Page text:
AMD R9 Fury X Cooling Design and Impact on Power


AMD's R9 Fury X utilizes a Cooler Master CLC for its GPU cooling. No board partner modifications are permitted with the Fury X – they're all entirely regulated by AMD.

The video card itself is roughly 7.5” in length, though the somewhat stiff FEP tubing restricts tube bending to a point of adding an effective 1” to card length. Underneath a user-serviceable shroud rests the Cooler Master pump, situated atop a copper coldplate using standard liquid cooling methodology. A copper coldplate extends into the pump block, where microfins are cooled by liquid pumped through a lower channel.

FEP tubing employs a plastic inner lining that reduces loss of liquid through interface permeation and evaporation, but – as with all technologies – comes with a few downsides. Bending the tubes beyond their minimum bend radius can cause the plastic to crack, meaning liquid loss over time that will contribute to overheating and early death of the GPU. Installing the radiator must be done with great care to ensure that the tubes aren't tweaked in any particular direction. For comparative purposes, many of the most popular CLCs on the market are made by Asetek (including Corsair's, NZXT's, the EVGA Hybrid, and others), who use a thick rubber wall that offers more flexibility and an easier install. It's our understanding that the cost of Asetek hardware is greater than what's made by Cooler Master, likely an indication of AMD's choice to opt for the FEP solution.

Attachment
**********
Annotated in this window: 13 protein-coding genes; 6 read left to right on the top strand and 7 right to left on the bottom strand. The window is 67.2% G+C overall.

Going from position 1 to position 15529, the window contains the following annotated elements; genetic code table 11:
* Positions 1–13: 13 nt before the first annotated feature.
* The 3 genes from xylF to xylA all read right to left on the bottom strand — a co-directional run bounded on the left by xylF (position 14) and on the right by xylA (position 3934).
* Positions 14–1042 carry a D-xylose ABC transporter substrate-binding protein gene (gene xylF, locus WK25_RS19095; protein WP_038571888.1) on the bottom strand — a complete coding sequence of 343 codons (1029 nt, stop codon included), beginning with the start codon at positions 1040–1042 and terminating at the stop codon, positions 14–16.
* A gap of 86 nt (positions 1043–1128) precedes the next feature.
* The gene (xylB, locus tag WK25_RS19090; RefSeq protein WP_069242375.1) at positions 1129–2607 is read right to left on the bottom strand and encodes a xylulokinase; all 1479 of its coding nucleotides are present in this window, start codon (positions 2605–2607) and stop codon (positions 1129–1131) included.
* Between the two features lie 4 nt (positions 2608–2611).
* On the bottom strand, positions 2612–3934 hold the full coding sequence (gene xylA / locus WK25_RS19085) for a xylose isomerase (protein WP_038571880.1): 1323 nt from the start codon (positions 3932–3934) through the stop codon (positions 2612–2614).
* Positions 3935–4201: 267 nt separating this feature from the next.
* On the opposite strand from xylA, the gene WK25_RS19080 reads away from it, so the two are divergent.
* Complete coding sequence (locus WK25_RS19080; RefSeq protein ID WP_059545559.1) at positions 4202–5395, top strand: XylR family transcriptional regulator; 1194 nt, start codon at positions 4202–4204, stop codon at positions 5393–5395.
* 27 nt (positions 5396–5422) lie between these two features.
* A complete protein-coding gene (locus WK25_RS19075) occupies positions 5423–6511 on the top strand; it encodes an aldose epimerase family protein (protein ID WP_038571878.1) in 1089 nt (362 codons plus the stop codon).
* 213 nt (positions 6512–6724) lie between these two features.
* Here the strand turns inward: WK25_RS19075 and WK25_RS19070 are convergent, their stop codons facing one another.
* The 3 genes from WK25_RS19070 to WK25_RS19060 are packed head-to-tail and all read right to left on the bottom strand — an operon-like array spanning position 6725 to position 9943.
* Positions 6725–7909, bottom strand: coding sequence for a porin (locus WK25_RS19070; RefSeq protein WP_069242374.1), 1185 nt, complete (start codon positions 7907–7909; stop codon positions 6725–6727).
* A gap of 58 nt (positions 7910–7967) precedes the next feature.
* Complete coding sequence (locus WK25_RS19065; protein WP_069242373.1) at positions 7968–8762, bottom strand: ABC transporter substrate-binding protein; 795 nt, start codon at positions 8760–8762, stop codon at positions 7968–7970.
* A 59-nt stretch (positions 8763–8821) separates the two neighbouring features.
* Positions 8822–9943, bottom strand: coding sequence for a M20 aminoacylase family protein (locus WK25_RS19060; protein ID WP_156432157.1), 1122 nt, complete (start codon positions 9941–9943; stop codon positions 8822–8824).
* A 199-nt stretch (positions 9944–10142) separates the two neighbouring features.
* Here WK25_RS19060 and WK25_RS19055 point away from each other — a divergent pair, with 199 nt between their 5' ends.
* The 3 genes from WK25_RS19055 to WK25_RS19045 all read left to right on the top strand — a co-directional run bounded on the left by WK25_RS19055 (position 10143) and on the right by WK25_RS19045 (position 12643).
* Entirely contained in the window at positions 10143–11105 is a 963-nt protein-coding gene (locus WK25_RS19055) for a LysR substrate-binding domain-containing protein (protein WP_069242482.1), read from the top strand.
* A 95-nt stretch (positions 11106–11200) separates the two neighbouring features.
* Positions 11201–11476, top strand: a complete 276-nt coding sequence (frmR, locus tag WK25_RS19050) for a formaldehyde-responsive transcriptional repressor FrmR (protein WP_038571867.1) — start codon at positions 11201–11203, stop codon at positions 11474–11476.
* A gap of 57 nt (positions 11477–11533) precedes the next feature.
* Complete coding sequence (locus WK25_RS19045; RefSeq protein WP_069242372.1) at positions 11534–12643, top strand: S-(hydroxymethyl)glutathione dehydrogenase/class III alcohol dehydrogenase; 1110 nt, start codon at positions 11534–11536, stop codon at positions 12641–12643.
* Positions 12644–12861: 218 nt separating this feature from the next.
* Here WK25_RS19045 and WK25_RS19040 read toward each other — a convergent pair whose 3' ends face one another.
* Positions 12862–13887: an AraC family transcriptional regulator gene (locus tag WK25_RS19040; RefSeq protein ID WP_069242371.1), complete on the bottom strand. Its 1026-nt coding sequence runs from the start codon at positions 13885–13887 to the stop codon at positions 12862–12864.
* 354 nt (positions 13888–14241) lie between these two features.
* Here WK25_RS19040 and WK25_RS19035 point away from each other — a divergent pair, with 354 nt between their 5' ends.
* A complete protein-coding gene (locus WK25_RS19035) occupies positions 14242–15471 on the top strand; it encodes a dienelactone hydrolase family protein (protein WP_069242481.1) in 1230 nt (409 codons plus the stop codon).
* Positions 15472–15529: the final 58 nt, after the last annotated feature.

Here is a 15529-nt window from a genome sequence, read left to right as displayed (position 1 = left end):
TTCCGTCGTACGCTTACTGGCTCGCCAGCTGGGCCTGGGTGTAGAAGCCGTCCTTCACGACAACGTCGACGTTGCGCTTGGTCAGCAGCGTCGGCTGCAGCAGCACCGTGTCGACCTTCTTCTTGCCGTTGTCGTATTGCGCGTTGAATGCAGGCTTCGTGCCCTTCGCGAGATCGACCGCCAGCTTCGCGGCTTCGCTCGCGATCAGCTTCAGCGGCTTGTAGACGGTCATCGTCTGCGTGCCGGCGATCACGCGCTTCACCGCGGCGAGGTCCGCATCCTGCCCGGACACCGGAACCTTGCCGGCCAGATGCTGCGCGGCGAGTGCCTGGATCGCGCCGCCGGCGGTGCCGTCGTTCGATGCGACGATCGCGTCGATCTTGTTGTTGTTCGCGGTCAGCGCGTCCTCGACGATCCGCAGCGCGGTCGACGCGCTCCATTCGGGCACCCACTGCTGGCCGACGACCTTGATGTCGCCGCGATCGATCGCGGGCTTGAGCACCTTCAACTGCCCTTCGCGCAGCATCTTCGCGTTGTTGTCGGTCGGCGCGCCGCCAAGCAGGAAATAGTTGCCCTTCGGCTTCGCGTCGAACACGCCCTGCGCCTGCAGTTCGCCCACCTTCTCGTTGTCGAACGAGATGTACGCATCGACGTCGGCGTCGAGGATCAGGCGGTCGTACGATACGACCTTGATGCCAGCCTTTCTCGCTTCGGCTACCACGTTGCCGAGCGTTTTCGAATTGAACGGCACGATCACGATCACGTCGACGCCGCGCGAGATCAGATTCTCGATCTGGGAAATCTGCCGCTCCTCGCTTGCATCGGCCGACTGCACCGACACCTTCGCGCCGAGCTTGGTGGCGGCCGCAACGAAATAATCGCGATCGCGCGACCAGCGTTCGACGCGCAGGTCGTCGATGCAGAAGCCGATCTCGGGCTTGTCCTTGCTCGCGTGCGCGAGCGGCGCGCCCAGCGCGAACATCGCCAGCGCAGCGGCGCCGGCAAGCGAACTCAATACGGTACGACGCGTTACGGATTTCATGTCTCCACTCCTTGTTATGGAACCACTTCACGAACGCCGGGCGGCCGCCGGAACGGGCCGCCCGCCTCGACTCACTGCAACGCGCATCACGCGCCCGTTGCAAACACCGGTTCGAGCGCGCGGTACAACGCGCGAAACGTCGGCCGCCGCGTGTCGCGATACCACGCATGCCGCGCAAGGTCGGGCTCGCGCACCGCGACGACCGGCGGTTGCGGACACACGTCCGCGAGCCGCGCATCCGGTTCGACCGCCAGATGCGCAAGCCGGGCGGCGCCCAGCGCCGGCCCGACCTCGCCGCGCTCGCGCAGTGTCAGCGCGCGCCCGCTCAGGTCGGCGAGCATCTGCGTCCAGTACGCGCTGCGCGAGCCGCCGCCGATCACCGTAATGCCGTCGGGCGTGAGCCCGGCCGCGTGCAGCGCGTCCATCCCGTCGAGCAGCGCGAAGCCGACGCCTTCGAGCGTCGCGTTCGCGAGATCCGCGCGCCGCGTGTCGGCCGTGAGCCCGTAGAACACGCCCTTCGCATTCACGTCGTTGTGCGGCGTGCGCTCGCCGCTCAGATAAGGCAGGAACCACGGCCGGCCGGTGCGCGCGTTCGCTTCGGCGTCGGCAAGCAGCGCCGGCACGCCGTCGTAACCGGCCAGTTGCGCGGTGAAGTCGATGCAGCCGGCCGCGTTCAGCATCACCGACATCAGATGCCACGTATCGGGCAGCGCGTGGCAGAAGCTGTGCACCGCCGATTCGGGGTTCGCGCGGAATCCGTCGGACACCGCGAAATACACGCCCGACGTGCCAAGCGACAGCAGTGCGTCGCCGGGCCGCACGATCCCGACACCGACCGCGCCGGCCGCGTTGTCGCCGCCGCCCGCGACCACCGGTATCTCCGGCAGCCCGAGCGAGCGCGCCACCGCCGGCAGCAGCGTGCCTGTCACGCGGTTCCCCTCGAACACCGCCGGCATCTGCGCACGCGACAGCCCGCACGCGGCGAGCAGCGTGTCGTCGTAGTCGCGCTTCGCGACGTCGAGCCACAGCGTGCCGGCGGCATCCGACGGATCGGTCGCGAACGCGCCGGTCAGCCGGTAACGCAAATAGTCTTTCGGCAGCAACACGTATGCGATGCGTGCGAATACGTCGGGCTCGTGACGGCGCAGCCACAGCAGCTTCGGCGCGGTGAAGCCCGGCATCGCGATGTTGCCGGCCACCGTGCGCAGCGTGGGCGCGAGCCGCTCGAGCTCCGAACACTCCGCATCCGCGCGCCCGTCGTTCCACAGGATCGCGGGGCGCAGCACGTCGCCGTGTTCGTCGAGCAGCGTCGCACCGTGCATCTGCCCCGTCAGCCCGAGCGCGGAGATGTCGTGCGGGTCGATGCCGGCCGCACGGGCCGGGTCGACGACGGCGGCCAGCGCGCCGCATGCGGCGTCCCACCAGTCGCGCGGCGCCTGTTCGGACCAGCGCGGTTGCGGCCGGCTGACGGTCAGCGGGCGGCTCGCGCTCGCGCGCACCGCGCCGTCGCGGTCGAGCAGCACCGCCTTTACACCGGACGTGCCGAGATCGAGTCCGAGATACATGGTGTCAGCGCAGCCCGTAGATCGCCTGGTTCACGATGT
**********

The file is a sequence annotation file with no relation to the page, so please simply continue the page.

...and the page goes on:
The radiator uses a bulked-up liquid chamber to ensure longevity of the cooling solution with a back-up supply of liquid. This combined with AMD's installation requirements, make for a somewhat irritating install process in some enclosures. It is strongly advised by AMD to install the radiator with the tubes at the lower side of the radiator, a difficult task at times given the inflexibility of the FEP tubing.


Unlike EVGA's Hybrid, AMD's R9 Fury X completely ditches on-card fans. The Fury X uses only the CLC and radiator + fan setup, using liquid to cool the VRM and VRAM; competing CLC-cooled solutions still utilize a VRM/VRAM fan with the GPU coldplate.

Using a CLC helps keep temperatures down, obviously, but has some more important value-adds that aren't necessarily as obvious. Keeping the transistors at lower operating temperatures will ensure less power leakage and ensure longer lifespan of internal components. The liquid-cooled transistors' reduced power leakage goes hand-in-hand with AMD's attempt at a smaller power envelope overall, keeping the R9 Fury X under 300W.


If it weren't for radiator install restrictions – like in situations where a user might already have a CPU CLC – I'd say that liquid-cooled high-end video cards were assuredly the way of the future. For the most part, our team does feel this is true for the current “Big GPU” architecture, but it's also not entirely necessary if enclosure cooling is efficient enough. Reducing the thermal footprint is good for the entire system, it's just that not every case allows a second radiator.

Radeon R9 Fury X Thermals at Equilibrium